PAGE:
From these observations, we conclude that in the axolotl embryo local application of BMP-4 disturbs and/or inhibits the development of the dermomyotome on the ipsilateral side and modulates the balance of myotome and dermomyotome development on the contralateral side. Assuming long-range diffusion of BMP-4 signals from the local bead source, these differences suggest that somite cells respond to different concentrations of BMP-4.
In this investigation, we analyzed the effects of ectopically administered BMP-4 and its antagonist, Noggin, on trunk development in the Mexican axolotl. Local overexpression of BMP-4 in the dorsal trunk following implantation of a protein-loaded microbead resulted in a decrease of dorsal fin formation, a change in pigment cell distribution, a lack of myotome and dermomyotome in the vicinity of the implanted bead, altered myotome morphology, and a thickened dermomyotome layer at some distance from the bead, on the contralateral side. Ectopic Noggin increased dorsal fin height and inhibited the dermomyotome layer. Here we focus on the effects of BMP-4 and Noggin on dorsal fin and somite development. The effects on pigment cell migration are analyzed in a separate report (Hess et al., in press).
BMP-4 and Dorsal Fin Outgrowth
We observed that ectopic BMP-4 inhibited dorsal fin outgrowth in a dose-dependent manner (Fig. 1C–E). In contrast, ectopic administration of the BMP-4 inhibitor Noggin stimulated dorsal fin outgrowth locally (Fig. 1G). These observations suggest that specific levels of BMP-4 are necessary for proper dorsal fin development.
Recent experiments in axolotl and Xenopus embryos revealed that the dorsal fin mesenchyme recruits from two tissues, neural crest and somites (Sobkow et al.,2006; Garriock and Krieg,2007). BMPs affect the development of both sources.
First, BMP-4 is known to play a role during premigratory stages of the neural crest and during neural crest delamination in chick embryos (Selleck et al.,1998; Sela-Donenfeld and Kalcheim,1999,2000; for a recent review see Knecht and Bronner-Fraser,2002). However, when applied later, ectopic BMP-4 inhibits neural crest delamination (Sela-Donenfeld and Kalcheim,1999). Because the dorsal fin epidermis is induced by the neural crest (Bodenstein,1952), it is possible that implanted of BMP-4-coated microbeads interferes with neural crest delamination, induction of dorsal fin epidermis and the formation and migration of neural crest mesenchyme into the dorsal fin.
Second, it has been reported that downregulation of BMP-4 is important for the normal development of the dorsomedial somite (Reshef et al.,1998; Linker et al.,2003), and that BMP-4 is secreted by the adjacent epidermis and the dorsal neural tube. Active repression of BMP-signaling is, therefore, needed to initiate muscle differentiation in the dorsomedial part of the somite, e.g., the BMP-antagonists Noggin and Follistatin that are expressed in this region (Amthor et al.,1996; Reshef et al.,1998). Because the somite is the second source of dorsal fin mesenchyme, a local downregulation of BMP-signaling may be important for the determination of dorsal fin precursor cells and their presumed migration from the somite to the fin. Taken together, these data indicate that BMP-4 signaling and its regulation by inhibitors such as Noggin may be required for the migration of dorsal fin mesenchyme precursor cells from neural crest and somites into the dorsal fin.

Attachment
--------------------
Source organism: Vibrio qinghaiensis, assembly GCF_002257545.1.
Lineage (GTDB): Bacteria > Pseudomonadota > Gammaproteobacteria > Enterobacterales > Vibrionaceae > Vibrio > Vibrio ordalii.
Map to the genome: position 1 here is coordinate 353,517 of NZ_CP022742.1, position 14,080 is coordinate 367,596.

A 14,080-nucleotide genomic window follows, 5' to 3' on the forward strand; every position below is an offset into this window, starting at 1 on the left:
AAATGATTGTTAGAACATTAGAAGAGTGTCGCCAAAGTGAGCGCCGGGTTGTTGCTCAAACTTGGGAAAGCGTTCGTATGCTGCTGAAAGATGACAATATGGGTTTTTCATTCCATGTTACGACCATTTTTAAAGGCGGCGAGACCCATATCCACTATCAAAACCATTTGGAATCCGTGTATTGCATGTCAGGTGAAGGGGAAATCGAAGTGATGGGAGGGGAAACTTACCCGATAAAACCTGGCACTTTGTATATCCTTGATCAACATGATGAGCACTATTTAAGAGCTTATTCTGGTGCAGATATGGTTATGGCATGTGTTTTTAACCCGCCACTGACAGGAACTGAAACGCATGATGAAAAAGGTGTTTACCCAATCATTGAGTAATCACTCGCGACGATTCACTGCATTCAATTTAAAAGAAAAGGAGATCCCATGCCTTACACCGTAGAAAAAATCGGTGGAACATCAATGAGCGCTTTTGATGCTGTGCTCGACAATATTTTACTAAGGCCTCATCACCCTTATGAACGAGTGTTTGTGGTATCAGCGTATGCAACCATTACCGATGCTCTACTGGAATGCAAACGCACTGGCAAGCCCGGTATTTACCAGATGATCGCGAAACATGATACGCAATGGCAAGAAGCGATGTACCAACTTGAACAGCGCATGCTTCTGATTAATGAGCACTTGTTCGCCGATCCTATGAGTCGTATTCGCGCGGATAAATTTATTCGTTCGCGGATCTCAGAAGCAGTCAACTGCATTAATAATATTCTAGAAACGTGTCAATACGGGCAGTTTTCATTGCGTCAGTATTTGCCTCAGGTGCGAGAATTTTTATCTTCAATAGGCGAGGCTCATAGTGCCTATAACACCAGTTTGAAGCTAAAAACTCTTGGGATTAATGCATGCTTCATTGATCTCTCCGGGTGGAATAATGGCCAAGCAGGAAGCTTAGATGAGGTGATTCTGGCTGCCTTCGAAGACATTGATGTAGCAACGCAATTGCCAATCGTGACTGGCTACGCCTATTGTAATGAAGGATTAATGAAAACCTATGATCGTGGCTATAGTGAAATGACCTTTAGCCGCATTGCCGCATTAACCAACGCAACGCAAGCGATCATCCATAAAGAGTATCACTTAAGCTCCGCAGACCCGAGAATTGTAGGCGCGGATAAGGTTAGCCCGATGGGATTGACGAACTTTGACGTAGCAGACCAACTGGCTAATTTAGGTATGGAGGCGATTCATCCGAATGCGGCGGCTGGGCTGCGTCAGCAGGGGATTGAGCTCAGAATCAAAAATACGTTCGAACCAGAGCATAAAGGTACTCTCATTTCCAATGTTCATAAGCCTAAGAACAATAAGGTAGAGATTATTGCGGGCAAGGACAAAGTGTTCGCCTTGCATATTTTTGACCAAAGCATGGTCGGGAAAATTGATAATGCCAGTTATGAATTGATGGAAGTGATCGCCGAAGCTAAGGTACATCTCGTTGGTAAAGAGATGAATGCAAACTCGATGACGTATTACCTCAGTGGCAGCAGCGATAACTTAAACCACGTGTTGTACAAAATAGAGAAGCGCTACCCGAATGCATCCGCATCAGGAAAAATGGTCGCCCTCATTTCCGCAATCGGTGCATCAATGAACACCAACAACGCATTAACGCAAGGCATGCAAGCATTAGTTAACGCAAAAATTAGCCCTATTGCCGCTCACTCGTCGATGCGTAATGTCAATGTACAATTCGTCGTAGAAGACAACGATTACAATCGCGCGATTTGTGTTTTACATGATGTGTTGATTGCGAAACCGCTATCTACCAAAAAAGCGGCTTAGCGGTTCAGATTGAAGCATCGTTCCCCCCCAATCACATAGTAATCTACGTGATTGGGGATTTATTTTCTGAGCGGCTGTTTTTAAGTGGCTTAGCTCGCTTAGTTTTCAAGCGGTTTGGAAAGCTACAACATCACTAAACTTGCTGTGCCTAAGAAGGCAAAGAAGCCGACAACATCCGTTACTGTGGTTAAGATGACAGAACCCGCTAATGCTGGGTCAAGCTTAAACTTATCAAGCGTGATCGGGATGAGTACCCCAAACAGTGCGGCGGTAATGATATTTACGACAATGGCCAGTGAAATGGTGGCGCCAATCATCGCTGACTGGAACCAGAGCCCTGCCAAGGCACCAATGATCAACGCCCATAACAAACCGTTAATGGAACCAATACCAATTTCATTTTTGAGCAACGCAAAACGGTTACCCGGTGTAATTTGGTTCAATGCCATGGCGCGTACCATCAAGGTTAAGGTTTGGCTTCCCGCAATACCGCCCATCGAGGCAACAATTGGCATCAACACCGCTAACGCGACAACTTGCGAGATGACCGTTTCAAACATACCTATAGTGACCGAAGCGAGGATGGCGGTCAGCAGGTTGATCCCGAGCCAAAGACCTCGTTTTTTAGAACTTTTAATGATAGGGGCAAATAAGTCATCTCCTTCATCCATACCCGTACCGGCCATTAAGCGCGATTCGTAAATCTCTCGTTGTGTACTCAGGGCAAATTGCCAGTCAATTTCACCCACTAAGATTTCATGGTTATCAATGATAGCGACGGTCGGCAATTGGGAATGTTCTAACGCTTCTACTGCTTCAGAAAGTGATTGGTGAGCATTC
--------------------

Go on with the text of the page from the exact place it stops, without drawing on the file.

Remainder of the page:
Pax7 and the Axolotl Dermomyotome
The dermomyotome in higher vertebrates can be specifically identified through the expression of Pax3 and/or Pax7, two paired-box transcription factors that are both required for normal myogenesis in amniote embryos (Pownall et al.,2002). In the chick, for example, Pax7 is a pan-somitic marker at epithelial stages that later becomes restricted to the dermomyotome (Ben-Yair and Kalcheim,2005), and Pax3- and Pax7-positive cells contribute to muscle and dermis (Ben-Yair and Kalcheim,2005). In the mouse, cells expressing Pax3 and Pax7 have been identified as muscle progenitor cells during development. If these cells fail to express Pax3 or Pax7, they die or assume a nonmyogenic fate (Relaix et al.,2005).
We used Pax7 as a marker to monitor dermomyotome development in axolotl embryos and larvae (Figs. 4 and 5). In stage-25 embryos, Pax7 is expressed in the lateral halves of the somites. Later it becomes restricted to a thin layer of cells between the outer periphery of the myotomes and the epidermis that most likely represents the axolotl dermomyotome.
In nonamniote vertebrates and amphioxus, a dermomyotome (sensu amniotes) was previously regarded as nonexistent. In amphibian, for example, a single cell layer at the periphery of the somite was referred to as the dermatome until recently (Nieuwkoop and Faber, 1967; Hamilton,1969; Hausen and Riebesell,1991; Keller,2000; Sobkow et al.,2006), and was not regarded as segmented (Hamilton,1969). Recent experiments in Xenopus, however, suggest a closer homology between this cell layer and the segmented dermomyotome of amniotes (Grimaldi et al.,2004). In fact, several studies performed in amphioxus, lamprey, shark, and various bony fishes (from sturgeon to zebrafish) imply the existence of an evolutionarily conserved chordate dermomyotome (Kusakabe and Kuratani,2005; Devoto et al.,2006; Scaal and Wiegreffe,2006).